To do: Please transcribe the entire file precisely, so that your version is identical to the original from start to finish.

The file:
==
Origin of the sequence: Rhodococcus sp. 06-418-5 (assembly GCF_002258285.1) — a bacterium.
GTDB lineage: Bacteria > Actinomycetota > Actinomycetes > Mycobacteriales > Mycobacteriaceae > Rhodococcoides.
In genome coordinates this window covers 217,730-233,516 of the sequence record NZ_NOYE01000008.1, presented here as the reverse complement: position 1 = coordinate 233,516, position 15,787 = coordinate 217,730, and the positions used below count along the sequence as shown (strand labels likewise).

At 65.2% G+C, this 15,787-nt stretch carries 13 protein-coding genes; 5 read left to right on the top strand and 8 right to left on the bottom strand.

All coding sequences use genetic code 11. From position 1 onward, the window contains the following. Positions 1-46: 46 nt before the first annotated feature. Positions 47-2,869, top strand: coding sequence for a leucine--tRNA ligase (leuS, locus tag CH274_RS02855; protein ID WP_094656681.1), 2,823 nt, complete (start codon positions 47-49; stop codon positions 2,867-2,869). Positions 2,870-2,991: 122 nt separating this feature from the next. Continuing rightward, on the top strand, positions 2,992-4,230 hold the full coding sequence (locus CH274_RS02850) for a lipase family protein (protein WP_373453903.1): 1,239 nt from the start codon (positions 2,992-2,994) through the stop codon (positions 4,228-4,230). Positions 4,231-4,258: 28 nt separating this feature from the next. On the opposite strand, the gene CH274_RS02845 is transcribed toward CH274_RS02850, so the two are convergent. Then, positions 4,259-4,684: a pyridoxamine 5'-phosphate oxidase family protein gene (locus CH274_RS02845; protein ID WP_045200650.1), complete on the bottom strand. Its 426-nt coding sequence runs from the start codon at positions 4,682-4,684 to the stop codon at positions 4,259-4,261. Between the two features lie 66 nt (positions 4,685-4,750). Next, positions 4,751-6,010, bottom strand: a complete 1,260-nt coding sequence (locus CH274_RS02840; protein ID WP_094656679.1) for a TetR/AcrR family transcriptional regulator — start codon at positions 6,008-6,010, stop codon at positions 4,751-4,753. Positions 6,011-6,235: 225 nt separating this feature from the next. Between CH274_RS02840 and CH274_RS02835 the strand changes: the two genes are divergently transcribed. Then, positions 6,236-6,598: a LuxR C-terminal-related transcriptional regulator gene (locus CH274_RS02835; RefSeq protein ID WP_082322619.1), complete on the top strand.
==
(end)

Origin of the sequence: Rhodococcus sp. 06-418-5 (assembly GCF_002258285.1) — a bacterium.
GTDB lineage: Bacteria > Actinomycetota > Actinomycetes > Mycobacteriales > Mycobacteriaceae > Rhodococcoides.
In genome coordinates this window covers 217,730-233,516 of the sequence record NZ_NOYE01000008.1, presented here as the reverse complement: position 1 = coordinate 233,516, position 15,787 = coordinate 217,730, and the positions used below count along the sequence as shown (strand labels likewise).

At 65.2% G+C, this 15,787-nt stretch carries 13 protein-coding genes; 5 read left to right on the top strand and 8 right to left on the bottom strand.

All coding sequences use genetic code 11. From position 1 onward, the window contains the following. Positions 1-46: 46 nt before the first annotated feature. Positions 47-2,869, top strand: coding sequence for a leucine--tRNA ligase (leuS, locus tag CH274_RS02855; protein ID WP_094656681.1), 2,823 nt, complete (start codon positions 47-49; stop codon positions 2,867-2,869). Positions 2,870-2,991: 122 nt separating this feature from the next. Continuing rightward, on the top strand, positions 2,992-4,230 hold the full coding sequence (locus CH274_RS02850) for a lipase family protein (protein WP_373453903.1): 1,239 nt from the start codon (positions 2,992-2,994) through the stop codon (positions 4,228-4,230). Positions 4,231-4,258: 28 nt separating this feature from the next. On the opposite strand, the gene CH274_RS02845 is transcribed toward CH274_RS02850, so the two are convergent. Then, positions 4,259-4,684: a pyridoxamine 5'-phosphate oxidase family protein gene (locus CH274_RS02845; protein ID WP_045200650.1), complete on the bottom strand. Its 426-nt coding sequence runs from the start codon at positions 4,682-4,684 to the stop codon at positions 4,259-4,261. Between the two features lie 66 nt (positions 4,685-4,750). Next, positions 4,751-6,010, bottom strand: a complete 1,260-nt coding sequence (locus CH274_RS02840; protein ID WP_094656679.1) for a TetR/AcrR family transcriptional regulator — start codon at positions 6,008-6,010, stop codon at positions 4,751-4,753. Positions 6,011-6,235: 225 nt separating this feature from the next. Between CH274_RS02840 and CH274_RS02835 the strand changes: the two genes are divergently transcribed. Then, positions 6,236-6,598: a LuxR C-terminal-related transcriptional regulator gene (locus CH274_RS02835; RefSeq protein ID WP_082322619.1), complete on the top strand.